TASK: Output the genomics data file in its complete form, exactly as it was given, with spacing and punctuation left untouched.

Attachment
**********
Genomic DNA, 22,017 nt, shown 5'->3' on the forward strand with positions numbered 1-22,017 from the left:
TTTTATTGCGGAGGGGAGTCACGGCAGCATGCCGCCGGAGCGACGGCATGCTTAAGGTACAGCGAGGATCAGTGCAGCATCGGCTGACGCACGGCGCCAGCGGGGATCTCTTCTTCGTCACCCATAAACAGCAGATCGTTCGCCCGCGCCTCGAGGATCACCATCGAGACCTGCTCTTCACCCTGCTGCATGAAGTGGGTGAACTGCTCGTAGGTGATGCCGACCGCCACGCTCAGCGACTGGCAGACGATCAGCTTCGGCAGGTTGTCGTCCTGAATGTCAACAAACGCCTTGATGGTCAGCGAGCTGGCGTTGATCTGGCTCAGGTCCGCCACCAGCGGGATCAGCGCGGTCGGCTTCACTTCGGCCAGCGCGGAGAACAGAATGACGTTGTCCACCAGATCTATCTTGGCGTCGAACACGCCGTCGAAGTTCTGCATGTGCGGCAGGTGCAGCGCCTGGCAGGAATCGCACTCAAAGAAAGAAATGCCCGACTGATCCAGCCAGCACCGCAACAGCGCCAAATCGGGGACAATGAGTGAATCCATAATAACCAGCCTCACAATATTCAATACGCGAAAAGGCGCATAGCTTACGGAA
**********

Genomic DNA, 22,017 nt, shown 5'->3' on the forward strand with positions numbered 1-22,017 from the left:
TTTTATTGCGGAGGGGAGTCACGGCAGCATGCCGCCGGAGCGACGGCATGCTTAAGGTACAGCGAGGATCAGTGCAGCATCGGCTGACGCACGGCGCCAGCGGGGATCTCTTCTTCGTCACCCATAAACAGCAGATCGTTCGCCCGCGCCTCGAGGATCACCATCGAGACCTGCTCTTCACCCTGCTGCATGAAGTGGGTGAACTGCTCGTAGGTGATGCCGACCGCCACGCTCAGCGACTGGCAGACGATCAGCTTCGGCAGGTTGTCGTCCTGAATGTCAACAAACGCCTTGATGGTCAGCGAGCTGGCGTTGATCTGGCTCAGGTCCGCCACCAGCGGGATCAGCGCGGTCGGCTTCACTTCGGCCAGCGCGGAGAACAGAATGACGTTGTCCACCAGATCTATCTTGGCGTCGAACACGCCGTCGAAGTTCTGCATGTGCGGCAGGTGCAGCGCCTGGCAGGAATCGCACTCAAAGAAAGAAATGCCCGACTGATCCAGCCAGCACCGCAACAGCGCCAAATCGGGGACAATGAGTGAATCCATAATAACCAGCCTCACAATATTCAATACGCGAAAAGGCGCATAGCTTACGGAA